A Travel Blogger’s Paradox

As most of you know by now, we’re no longer just writing for fun… we are officially paid travel bloggers. HURRAY! Over the past few months, companies have contacted us for commissioned articles about travel-related topics, after reading articles on our website.

When we started Borderline Backpackers, we’d followed the digital journey of other famous travel bloggers, studying what they were doing and trying to figure out how to make it work for us. We wished more than anything that we could fund a life of travel by writing about it. Somehow, we’ve turned this dream into our own reality — a hobby that we get paid for.

Is it too good to be true?

Unfortunately, the commissioned pieces we’ve been writing are not shared as Borderline Backpackers. It’s called ‘ghostwriting’ and we sell our articles for someone else to use as their own and publish where they choose. Technically it’s still freelancing, as we are paid to write for someone else, but we are not credited on the article. Despite the fact that we write two kick-ass articles a week, they aren’t allowed to be posted on our website eitherwhich is why we’ve been a bit quiet and you’ve had fewer updates from us. Of course, we have been offered glowing recommendations from the companies we’ve already worked with, and are able to share these as we get contacted for new jobs.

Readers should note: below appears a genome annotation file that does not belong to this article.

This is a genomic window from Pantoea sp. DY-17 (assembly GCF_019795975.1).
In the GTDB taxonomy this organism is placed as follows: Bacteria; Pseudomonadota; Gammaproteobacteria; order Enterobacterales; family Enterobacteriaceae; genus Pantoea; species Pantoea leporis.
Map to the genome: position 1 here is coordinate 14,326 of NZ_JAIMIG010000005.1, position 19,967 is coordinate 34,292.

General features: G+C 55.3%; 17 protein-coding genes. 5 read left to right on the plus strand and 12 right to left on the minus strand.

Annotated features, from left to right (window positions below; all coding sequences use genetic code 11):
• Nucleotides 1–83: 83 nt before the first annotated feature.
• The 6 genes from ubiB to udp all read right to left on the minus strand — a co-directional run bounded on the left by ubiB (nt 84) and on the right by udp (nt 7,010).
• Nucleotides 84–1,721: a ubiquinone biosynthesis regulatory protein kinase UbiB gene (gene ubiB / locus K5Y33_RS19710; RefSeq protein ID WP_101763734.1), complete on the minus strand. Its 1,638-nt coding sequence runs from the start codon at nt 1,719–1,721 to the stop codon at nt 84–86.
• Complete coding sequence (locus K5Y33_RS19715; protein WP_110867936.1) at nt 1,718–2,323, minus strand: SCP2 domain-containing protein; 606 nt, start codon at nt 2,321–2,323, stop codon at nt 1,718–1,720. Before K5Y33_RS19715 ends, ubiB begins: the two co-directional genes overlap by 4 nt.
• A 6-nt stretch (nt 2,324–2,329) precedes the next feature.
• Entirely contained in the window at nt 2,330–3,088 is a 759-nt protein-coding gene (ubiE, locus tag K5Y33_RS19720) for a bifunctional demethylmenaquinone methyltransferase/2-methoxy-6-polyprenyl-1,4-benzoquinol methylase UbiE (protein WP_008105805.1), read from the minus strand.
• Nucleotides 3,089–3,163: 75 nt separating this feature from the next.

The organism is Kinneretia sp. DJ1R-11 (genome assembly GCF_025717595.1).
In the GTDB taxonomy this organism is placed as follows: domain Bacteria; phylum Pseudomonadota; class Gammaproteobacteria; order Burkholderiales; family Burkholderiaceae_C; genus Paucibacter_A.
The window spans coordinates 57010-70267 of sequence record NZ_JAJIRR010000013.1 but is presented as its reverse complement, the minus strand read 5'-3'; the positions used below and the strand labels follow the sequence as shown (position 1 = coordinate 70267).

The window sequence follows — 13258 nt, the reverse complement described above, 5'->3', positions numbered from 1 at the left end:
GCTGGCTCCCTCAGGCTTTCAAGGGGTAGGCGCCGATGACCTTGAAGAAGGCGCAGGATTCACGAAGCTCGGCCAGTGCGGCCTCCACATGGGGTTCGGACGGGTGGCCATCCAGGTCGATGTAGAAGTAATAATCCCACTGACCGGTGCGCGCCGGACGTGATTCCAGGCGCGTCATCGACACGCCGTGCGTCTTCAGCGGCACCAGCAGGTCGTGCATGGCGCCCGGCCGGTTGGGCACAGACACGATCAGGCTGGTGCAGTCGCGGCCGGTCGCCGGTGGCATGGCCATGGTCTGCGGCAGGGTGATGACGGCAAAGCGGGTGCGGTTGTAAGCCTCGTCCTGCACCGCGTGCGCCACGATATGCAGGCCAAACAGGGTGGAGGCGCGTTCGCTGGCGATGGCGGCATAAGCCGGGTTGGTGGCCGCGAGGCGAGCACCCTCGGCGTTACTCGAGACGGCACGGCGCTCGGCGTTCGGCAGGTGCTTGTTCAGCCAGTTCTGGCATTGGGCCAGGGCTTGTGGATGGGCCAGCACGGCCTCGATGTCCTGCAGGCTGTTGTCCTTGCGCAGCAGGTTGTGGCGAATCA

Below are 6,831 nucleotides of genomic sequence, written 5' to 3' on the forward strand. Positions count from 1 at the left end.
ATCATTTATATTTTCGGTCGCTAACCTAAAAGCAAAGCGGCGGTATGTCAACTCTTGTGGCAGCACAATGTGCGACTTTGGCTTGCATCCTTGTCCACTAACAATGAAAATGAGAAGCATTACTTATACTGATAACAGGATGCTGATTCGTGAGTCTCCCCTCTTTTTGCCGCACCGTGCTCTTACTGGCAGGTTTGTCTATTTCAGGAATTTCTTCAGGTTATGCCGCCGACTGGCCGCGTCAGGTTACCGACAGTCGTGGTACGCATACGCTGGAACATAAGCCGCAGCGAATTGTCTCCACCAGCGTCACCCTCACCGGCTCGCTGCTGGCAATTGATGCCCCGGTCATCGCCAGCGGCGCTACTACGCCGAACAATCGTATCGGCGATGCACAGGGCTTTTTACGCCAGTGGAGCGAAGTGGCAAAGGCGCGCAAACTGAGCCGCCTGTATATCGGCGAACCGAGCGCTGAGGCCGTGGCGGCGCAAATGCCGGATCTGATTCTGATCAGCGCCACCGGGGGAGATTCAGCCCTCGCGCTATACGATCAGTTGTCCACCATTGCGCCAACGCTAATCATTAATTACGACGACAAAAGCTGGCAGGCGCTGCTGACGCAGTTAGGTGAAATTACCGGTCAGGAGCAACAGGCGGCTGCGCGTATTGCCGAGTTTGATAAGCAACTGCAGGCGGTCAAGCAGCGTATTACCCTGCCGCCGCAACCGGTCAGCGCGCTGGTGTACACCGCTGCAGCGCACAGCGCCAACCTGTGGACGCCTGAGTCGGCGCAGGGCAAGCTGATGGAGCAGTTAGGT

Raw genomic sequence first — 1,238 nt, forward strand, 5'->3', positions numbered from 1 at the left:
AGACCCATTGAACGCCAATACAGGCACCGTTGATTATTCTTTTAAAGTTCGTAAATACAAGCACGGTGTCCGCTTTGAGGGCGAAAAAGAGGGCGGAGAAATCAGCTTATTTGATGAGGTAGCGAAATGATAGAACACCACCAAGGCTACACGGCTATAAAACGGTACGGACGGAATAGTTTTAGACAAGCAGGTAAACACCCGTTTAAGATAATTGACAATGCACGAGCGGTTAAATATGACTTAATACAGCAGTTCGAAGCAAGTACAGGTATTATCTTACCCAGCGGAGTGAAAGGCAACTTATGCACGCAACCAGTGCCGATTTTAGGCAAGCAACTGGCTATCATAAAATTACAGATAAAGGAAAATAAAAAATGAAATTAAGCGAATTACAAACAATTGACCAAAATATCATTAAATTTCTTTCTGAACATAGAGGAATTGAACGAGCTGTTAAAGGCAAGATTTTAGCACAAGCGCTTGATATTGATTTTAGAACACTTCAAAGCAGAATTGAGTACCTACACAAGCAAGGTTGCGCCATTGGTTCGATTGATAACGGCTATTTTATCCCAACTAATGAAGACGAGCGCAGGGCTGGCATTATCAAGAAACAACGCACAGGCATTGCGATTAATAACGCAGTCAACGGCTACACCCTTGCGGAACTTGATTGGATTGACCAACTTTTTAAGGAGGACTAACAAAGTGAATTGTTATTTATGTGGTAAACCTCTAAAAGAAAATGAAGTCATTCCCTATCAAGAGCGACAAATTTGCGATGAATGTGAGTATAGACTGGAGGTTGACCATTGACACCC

We been completing our current contract a few months now, and it definitely turned writing into more of an occupation than a hobby, with deadlines, targets and specific topics to write about. We also both have full-time jobs in Cairns, which means, at the end of the week, we don’t have as much time or creative energy left to write anything new for ourselves (even though we have plenty of great content to share). We set time aside to work together, sit down with a cup of tea in our ‘office’ (aka our hostel room) and type away for hours, focusing on one article at a time, alternating between researching and typing.

Now, when we try to write for Borderline Backpackers, it also feels like a job, and one we’re not getting paid for. We no longer choose to use our ‘free time’ to write, as it doesn’t feel like a break from work.

Therein lies the problem, and the main reason you haven’t heard from us for a while. But we are working on it, so stay tuned…

– Borderline Backpackers

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3 thoughts on “A Travel Blogger’s Paradox

Add yours

  1. Thank you for sharing this…. I have always wondered about travel blogging. I do a lot of personal traveling blogging pieces, but never for any companies or commission. How did you start ? I would be curious to hear. Thanks for the insight & it is SO tricky these days to navigate personal life/work with the social media- it all becomes so strangely intertwined!

    Liked by 1 person

    1. Exactly! We started when our travel articles were getting noticed locally, and they we were approached by this company (which we can’t name, sorry) to write specific pieces about travel. It’s a great job, but it means writing for our own blog has been put on the back burner for now. At this stage we’re trying to save up as much money as possible, so the paid work has taken priority for now. I’m not sure if all ‘travel bloggers’ would agree, but it’s certainly how we feel with the situation we’re in 🙂

      Liked by 1 person

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